Melissa Knothe Tate wins $25,000 Distinguished Life Sciences Scientist award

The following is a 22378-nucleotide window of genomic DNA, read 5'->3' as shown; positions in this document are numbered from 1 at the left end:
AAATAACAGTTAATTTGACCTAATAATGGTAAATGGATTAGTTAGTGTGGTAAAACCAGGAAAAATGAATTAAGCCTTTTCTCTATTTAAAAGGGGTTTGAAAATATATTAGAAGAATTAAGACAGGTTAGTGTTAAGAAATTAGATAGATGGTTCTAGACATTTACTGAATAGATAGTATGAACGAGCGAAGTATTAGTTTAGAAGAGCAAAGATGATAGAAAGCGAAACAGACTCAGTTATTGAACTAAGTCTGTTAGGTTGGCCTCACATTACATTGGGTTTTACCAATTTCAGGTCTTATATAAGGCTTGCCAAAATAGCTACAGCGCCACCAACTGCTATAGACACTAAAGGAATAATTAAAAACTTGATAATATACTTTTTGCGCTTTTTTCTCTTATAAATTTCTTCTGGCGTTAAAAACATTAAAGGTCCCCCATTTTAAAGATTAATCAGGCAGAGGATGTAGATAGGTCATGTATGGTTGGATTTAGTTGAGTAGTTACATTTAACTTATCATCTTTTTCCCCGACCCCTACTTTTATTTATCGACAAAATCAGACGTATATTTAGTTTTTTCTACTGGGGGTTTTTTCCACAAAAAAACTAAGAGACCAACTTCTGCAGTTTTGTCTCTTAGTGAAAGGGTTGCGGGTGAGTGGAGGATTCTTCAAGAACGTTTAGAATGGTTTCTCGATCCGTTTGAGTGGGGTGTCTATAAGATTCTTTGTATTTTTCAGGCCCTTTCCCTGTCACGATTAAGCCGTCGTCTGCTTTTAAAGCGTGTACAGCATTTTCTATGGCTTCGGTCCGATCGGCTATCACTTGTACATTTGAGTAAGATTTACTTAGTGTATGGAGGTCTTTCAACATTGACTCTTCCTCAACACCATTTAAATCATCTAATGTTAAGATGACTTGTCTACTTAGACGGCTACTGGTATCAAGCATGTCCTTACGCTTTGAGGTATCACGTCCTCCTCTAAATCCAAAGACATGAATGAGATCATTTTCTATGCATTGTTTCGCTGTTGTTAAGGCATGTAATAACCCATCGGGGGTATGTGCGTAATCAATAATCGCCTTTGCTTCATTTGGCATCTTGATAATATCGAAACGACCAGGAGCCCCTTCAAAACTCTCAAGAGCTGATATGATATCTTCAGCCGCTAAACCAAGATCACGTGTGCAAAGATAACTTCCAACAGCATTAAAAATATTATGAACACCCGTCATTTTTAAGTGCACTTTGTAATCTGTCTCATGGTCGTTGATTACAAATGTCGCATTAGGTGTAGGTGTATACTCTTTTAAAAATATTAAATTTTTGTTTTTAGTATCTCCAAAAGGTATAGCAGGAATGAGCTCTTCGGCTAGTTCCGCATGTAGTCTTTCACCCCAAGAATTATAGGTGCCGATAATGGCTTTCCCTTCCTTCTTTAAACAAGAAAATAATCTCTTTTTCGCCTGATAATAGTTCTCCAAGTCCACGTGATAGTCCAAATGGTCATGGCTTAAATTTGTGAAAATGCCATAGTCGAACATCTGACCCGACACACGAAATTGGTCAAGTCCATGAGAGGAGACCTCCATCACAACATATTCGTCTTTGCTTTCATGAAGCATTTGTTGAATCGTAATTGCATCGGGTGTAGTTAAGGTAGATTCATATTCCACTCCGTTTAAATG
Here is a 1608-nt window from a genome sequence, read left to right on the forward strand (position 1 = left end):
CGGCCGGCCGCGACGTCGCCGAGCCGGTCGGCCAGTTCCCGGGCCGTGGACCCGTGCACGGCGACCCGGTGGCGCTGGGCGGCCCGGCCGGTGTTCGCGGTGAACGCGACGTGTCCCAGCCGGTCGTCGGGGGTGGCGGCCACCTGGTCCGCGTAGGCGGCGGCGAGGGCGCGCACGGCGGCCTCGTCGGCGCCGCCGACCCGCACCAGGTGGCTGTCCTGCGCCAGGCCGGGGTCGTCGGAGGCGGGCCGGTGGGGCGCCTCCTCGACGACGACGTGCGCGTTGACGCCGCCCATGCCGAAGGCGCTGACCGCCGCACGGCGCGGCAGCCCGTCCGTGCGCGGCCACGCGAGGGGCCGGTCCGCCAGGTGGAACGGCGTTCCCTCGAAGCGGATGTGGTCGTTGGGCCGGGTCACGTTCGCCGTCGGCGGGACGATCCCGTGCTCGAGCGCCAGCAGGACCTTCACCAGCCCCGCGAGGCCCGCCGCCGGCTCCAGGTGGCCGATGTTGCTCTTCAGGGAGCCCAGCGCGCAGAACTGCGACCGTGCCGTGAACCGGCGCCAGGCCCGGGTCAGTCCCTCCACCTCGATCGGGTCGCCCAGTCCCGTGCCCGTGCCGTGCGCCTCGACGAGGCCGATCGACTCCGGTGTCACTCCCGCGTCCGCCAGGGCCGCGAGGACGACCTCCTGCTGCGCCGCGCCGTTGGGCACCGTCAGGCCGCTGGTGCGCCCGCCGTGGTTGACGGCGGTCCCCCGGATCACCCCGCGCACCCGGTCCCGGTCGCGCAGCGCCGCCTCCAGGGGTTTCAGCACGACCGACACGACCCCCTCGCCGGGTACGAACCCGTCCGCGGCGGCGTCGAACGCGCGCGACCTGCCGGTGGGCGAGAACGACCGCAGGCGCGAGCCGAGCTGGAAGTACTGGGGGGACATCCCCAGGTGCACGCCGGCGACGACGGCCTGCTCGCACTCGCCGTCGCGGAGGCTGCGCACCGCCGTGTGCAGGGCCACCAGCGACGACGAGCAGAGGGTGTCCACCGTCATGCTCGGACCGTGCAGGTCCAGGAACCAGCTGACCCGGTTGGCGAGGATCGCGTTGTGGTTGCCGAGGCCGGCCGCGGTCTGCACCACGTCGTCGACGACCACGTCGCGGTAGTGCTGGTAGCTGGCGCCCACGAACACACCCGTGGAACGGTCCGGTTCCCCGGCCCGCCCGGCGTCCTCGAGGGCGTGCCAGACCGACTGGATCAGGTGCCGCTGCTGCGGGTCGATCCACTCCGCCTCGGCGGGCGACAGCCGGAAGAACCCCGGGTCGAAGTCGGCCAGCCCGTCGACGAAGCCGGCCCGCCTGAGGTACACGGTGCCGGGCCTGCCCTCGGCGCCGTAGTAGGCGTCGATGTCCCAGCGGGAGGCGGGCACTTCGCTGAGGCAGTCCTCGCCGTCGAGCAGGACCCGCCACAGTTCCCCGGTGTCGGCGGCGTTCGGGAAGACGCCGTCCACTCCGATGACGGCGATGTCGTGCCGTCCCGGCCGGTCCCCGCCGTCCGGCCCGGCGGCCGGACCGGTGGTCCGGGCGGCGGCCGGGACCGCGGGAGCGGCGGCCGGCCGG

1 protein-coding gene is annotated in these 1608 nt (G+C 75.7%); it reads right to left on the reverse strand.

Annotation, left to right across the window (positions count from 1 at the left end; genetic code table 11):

The Christopher Columbus Fellowship Foundation and the U.S. Chamber of Commerce awarded Melissa Knothe Tate, professor of biomedical engineering, a $25,000 Chairmen’s Distinguished Life Sciences Scientist Award. Knothe Tate is an internationally recognized leader in the fields of orthopaedic mechanobiology as well as the development and clinical translation of novel technologies and materials. Her work involves studying the mechanobiology of living cells and how stresses, strains and mechanical forces affect cell signaling, differentiation, etc. This expands understanding of bone healing and supports development of synthetic tissues. The Life Sciences Awards recognize Americans who exemplify excellence in life sciences; other award winners included high school teachers and students. Knothe Tate will also receive up to $25,000 in research funds.